[18][/n] Application = InstallShield« Developer 8.0
[19][/u] Security = 1
 
C:\scratch\rfc>msiinfo patch02.mst
ClassId = {000C1082-0000-0000-C000-000000000046}
[ 1][/c] Codepage = 1252
[ 2][/t] Title = Customers Product
[ 3][/j] Subject = Customers Product
[ 4][/a] Author = Customers Company
[ 5][/k] Keywords = Installer,MSI,Database
[ 6][/o] Comments = Contact:  Your local administrator
[ 7][/p] Template(MSI CPU,LangIDs) = Intel;1033
[ 8][/l] SavedBy = Intel;1033
[ 9][/v] Revision = {F7877CD1-F33B-4DCD-8B11-A72BB64F22E6}10.4.27.01;{F7877CD1-F
33B-4DCD-8B11-A72BB64F22E6}10.5.28.04;{D9929871-61DC-4461-AD49-29212301A721}
[12][/r] Created = 2005/03/11 09:46:38
[14][/g] Pages(MSI Version Used) = 200
[16][/h] Characters(MSI Transform) = 144834583
[18][/n] Application = InstallShield« Developer 8.0
[19][/u] Security = 1

The char count is a combination of validation and error suppression. As the Character Count MSDN Topic says the upper word is validation and the lower word is error condition flags. For both the above transforms, Char Count is 144834583. If you convert 144834583 to hex, you get 0x008A20017 thus the upper word is 8A2 and the lower word is 17. This further means 8A2 is the validation condition. 017 is the error condition.

Now let's break these down using the MSDN Topic MsiCreateTransformSummaryInfo.

  • Validation Translation:

    Note that 0x8A2 is not the default patchwiz value. Our recommendation is 0x922 per the MSDN Topic TargetImages Table (PatchWiz.DLL).

    Value Flags
    0x8A2 MSITRANSFORM_VALIDATE_UPGRADECODE (0x00000800) +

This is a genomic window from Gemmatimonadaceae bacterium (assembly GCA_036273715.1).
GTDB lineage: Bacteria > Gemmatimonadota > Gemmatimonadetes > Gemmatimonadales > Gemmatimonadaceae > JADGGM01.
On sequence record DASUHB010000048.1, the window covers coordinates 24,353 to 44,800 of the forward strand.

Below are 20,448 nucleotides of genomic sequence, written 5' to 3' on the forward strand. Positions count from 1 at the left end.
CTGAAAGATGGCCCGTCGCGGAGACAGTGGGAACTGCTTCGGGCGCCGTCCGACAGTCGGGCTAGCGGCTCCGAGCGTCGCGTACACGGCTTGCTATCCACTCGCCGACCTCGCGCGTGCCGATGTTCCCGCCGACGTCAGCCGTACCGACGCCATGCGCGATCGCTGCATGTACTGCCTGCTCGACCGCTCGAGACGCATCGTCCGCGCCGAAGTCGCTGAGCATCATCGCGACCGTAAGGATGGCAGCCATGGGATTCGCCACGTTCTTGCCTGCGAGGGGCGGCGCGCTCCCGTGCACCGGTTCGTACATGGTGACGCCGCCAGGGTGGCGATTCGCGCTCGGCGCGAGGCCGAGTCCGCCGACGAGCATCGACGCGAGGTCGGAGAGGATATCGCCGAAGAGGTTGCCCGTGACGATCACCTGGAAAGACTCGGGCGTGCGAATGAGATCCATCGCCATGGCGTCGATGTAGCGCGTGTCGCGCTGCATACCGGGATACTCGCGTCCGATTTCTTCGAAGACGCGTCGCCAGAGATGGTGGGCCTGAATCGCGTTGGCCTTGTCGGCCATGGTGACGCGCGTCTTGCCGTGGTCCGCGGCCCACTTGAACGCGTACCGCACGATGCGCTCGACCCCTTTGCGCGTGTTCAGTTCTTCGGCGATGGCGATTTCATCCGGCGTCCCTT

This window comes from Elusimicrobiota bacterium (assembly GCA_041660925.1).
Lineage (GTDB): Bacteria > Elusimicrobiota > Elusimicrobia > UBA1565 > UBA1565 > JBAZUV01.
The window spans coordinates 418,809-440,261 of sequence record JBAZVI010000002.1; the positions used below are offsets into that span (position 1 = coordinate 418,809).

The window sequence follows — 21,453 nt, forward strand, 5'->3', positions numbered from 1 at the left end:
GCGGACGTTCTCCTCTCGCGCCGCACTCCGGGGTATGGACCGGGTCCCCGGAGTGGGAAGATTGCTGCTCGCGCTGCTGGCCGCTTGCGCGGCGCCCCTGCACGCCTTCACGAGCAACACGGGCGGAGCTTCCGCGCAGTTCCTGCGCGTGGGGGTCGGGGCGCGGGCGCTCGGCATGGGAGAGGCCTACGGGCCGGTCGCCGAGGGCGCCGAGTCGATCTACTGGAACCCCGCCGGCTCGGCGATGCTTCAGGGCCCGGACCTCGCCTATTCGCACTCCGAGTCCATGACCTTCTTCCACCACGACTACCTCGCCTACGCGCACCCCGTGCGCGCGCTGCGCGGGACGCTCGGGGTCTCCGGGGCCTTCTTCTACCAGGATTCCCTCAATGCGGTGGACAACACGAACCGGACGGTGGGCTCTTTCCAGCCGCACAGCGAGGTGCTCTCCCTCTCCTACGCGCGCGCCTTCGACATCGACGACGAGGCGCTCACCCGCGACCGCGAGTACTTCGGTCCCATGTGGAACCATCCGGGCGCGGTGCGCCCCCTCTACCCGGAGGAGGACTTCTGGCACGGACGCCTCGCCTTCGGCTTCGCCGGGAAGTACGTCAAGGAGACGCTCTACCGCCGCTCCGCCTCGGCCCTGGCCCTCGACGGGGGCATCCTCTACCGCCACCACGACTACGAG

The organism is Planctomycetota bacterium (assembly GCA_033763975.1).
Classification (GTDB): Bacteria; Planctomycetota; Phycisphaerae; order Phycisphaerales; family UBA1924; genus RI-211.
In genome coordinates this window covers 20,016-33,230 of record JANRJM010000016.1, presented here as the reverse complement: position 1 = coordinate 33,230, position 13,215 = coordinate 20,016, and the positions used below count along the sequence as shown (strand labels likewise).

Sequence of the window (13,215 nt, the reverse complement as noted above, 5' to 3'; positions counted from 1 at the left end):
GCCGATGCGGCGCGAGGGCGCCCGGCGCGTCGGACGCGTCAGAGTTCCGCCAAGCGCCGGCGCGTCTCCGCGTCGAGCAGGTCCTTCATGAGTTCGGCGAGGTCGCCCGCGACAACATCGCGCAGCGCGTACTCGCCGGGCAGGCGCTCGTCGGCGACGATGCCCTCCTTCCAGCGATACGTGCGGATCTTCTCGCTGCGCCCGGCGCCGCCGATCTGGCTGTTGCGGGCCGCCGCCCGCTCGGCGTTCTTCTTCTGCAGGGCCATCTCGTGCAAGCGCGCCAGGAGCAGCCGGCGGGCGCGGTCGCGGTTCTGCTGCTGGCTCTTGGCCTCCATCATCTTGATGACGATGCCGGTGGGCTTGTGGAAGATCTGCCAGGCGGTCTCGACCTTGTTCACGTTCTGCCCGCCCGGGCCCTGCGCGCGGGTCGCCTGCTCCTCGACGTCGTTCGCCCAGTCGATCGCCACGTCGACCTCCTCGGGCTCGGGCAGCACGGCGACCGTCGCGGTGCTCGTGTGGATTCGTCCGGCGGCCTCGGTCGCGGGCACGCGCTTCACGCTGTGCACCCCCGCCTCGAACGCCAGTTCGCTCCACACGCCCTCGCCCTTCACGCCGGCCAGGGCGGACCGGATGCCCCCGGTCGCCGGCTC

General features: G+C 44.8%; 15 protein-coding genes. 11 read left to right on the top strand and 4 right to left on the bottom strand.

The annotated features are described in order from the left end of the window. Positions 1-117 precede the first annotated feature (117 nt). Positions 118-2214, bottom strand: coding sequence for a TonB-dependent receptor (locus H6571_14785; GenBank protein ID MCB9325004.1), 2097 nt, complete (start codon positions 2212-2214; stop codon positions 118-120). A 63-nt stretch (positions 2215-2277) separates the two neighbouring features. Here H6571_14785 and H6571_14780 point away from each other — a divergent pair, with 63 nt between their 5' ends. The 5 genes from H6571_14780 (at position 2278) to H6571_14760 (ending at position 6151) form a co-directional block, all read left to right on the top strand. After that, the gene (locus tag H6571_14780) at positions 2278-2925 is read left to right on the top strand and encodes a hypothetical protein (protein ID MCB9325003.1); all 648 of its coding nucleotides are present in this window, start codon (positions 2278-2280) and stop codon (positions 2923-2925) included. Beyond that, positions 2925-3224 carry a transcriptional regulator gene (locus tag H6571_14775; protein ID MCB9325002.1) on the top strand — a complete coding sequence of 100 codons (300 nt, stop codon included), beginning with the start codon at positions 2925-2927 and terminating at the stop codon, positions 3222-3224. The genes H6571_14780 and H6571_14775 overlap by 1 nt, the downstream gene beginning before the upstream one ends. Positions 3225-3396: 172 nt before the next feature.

MSITRANSFORM_VALIDATE_NEWLESSEQUALBASEVERSION (0x00000080) +
    MSITRANSFORM_VALIDATE_UPDATEVERSION (0x00000020) +
    MSITRANSFORM_VALIDATE_PRODUCT (0x00000002)
  • Error Condition Translation:

    Value Flags
    0x17 MSITRANSFORM_ERROR_UPDATEMISSINGROW (0x00000010) +
    MSITRANSFORM_ERROR_ADDEXISTINGTABLE (0x00000004) +
    MSITRANSFORM_ERROR_DELMISSINGROW (0x00000002) +
    MSITRANSFORM_ERROR_ADDEXISTINGROW (0x00000001)

Breaking down 0x8A2 into behavior

Flag Behavior
MSITRANSFORM_VALIDATE_UPGRADECODE (0x00000800) Validate UpgradeCode for equality.
MSITRANSFORM_VALIDATE_NEWLESSEQUALBASEVERSION (0x00000080) See Below. Note: This is an unusual choice.
MSITRANSFORM_VALIDATE_UPDATEVERSION (0x00000020) major.minor.upgrade fields of Product Version should be validated
MSITRANSFORM_VALIDATE_PRODUCT (0x00000002) Validate ProductCode for equality

So what does newlessequalbase mean?

InstalledVersion <= BaseVersion.

Installed: ProductVersion (ProductVersion of Installed product from in-memory view of Property table)
Base: TransformVersion

The base version that is used is the "Old" Product's version in the Revision property.

So for Patch02, here's what we have:

Installed = 10.5.28.03 (this is the product + Patch01 view of the Property table)
Base = 10.4.27.01

The comparison is then: 

10.5.28.03 <= 10.4.27.01

This always evaluates to false. Now if you apply Patch02 on top of just the product (no Patch01), you have the comparison as: 

10.4.27.01 <= 10.4.27.01

That's true.

Conclusion

In the end, these patches are poorly authored for their validation conditions. They should use the recommended value: 0x922 and additionally the targeting of Patch02 is all wrong. Since it doesn't obsolete Patch01, it would have to target Patch01 which from analyzing the patch, it does not. It only targets RTM and therefore it's impossible to have a valid sequence of patches from RTM -> Patch01 -> Patch02.

Content credit also belongs to

  • Carolyn, MSI Team Dev Lead. You can get other Carolyn insights about developing for Windows Installer from the Windows Installer Chat Archives
  • Nitin, Phil, Alden, and Erik, Microsoft Support Team
[Author: Robert Flaming]